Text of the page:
Dear all,

a happy and sucessful New Year to everyone. I am facing the following problem: I am conducting a stochastic simulation using the second order approximation (Schmitdt-Groehe Uribe). The second moments (sd., autocorrelations) and also the variables means differ a lot from simulation to simulation. Sometimes they are very close to the results from a first order approximation, but often they are really far away. How can I render my results more robust? Is increasing the number of periods the answer?

Best,

Ansgar

Hi Ansgar,

Yes the moments (second and first order) obtained with stochastic simulations may vary quite a lot from simulation to simulation.

To get a more robust evaluation of the moments, you may :

[1] Compute theoretical moments (but this would be meaning less for second order moments).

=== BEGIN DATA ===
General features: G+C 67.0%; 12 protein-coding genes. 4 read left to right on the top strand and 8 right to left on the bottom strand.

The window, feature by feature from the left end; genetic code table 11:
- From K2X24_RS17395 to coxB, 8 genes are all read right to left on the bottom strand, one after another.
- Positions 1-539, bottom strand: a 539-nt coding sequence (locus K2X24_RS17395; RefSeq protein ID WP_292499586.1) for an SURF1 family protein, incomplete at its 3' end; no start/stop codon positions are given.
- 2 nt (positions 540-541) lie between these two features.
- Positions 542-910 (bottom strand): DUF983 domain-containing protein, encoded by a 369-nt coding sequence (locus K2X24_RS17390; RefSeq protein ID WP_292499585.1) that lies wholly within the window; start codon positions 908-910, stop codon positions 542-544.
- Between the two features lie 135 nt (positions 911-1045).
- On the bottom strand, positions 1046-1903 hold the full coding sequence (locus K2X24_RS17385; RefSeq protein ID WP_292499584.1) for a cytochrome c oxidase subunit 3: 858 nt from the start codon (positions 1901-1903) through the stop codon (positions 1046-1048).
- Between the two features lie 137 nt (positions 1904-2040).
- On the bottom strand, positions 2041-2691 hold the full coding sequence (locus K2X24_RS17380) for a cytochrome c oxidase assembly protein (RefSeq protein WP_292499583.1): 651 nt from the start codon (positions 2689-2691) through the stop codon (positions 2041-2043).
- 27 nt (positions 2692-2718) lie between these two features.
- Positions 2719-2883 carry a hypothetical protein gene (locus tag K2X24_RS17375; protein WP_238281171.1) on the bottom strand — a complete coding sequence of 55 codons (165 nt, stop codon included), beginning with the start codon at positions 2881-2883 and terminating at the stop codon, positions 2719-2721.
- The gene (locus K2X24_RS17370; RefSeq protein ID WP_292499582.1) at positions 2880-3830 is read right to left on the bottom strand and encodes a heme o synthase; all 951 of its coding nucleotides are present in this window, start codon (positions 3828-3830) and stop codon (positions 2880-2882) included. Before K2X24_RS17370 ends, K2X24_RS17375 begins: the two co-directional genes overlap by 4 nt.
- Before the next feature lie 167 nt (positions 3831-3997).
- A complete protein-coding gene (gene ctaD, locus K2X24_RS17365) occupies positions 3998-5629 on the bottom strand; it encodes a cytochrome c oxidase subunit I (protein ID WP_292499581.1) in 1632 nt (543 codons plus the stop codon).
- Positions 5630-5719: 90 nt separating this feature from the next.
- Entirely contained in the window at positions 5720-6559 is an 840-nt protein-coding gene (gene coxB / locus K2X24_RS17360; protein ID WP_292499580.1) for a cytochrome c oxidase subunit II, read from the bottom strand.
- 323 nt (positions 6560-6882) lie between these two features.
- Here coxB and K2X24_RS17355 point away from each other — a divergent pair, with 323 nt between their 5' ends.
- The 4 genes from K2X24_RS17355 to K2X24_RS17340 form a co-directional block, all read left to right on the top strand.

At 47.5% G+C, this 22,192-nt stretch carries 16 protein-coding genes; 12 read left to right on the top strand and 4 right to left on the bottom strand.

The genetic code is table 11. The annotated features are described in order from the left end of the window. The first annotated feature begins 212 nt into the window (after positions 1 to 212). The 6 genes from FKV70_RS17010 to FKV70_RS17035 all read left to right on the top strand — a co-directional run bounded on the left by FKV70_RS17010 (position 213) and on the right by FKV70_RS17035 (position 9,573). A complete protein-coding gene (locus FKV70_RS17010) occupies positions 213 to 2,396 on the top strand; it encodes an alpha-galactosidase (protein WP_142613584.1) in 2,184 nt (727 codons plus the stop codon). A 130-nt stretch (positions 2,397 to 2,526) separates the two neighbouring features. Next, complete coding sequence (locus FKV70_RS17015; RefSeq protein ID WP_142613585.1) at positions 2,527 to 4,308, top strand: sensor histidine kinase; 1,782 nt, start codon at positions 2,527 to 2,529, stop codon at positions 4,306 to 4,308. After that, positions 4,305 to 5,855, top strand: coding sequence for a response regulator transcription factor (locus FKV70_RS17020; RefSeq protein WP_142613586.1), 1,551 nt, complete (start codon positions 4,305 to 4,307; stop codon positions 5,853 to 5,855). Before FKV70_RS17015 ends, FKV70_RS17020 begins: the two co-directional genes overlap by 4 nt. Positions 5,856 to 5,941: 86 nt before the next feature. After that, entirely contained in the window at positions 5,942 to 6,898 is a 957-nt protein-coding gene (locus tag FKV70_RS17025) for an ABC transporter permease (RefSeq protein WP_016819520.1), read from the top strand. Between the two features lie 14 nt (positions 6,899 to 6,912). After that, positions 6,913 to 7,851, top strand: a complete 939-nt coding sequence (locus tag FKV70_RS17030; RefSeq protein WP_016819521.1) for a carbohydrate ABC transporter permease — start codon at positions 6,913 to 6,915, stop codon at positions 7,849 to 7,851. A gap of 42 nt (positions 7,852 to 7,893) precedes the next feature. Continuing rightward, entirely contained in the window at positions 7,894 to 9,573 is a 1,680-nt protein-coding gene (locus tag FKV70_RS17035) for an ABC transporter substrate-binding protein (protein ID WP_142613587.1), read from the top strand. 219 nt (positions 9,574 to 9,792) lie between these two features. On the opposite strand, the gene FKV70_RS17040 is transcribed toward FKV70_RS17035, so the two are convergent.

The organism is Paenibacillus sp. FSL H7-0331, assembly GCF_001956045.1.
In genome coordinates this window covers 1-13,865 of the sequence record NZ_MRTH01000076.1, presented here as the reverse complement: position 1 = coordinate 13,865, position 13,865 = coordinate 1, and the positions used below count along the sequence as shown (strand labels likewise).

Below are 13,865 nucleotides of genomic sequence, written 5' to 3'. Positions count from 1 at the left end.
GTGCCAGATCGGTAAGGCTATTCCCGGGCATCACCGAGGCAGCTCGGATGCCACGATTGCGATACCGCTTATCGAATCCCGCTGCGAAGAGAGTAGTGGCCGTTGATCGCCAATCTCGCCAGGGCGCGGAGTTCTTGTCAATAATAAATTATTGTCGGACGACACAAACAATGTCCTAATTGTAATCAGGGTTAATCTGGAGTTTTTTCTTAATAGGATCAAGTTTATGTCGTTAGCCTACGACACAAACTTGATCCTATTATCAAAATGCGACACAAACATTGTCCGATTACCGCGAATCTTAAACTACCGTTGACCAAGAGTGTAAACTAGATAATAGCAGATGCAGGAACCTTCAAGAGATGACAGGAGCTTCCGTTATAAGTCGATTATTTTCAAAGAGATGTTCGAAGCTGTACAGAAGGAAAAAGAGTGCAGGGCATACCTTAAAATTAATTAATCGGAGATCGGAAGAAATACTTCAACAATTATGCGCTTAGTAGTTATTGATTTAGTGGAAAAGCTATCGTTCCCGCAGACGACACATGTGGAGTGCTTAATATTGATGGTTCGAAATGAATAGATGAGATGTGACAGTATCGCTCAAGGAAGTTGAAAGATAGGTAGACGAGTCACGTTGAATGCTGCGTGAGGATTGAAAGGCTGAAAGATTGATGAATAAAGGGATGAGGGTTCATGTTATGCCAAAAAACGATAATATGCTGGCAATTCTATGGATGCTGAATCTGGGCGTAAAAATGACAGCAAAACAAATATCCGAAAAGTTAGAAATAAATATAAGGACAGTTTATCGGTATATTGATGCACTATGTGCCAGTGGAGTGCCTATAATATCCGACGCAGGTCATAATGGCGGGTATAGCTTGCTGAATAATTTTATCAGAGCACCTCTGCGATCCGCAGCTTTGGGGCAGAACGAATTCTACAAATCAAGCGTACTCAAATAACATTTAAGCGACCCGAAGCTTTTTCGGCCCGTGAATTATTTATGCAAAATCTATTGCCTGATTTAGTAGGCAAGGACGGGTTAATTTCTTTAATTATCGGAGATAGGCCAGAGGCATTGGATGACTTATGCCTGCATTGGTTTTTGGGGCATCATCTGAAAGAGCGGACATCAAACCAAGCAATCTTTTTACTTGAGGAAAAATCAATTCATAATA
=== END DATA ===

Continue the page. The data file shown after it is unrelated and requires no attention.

[2] Increase **periods** (the size of the simulated time series).

In some case the simulated time series and so the moments may diverge, and this can explain large deviations with respect to the moments associated to a first order approximation of the model. This is a well known issue (see the papers by Schmidt-Grohé and Uribe or Sims et al.). To overcome this difficulty you may reduce the size of the exogenous shocks or implement the prunning algorithm advocated by Sims.

Best,

Stéphane.

[quote=“Ansgar”]Dear all,

a happy and sucessful New Year to everyone. I am facing the following problem: I am conducting a stochastic simulation using the second order approximation (Schmitdt-Groehe Uribe). The second moments (sd., autocorrelations) and also the variables means differ a lot from simulation to simulation. Sometimes they are very close to the results from a first order approximation, but often they are really far away. How can I render my results more robust? Is increasing the number of periods the answer?

Best,

Ansgar[/quote]

Dear Stephane,

many thanks, I have now tested for a unit root in the observations I have generated and the unit root can not be rejected. So it seems that it was that. Many thanks!

Best,

Ansgar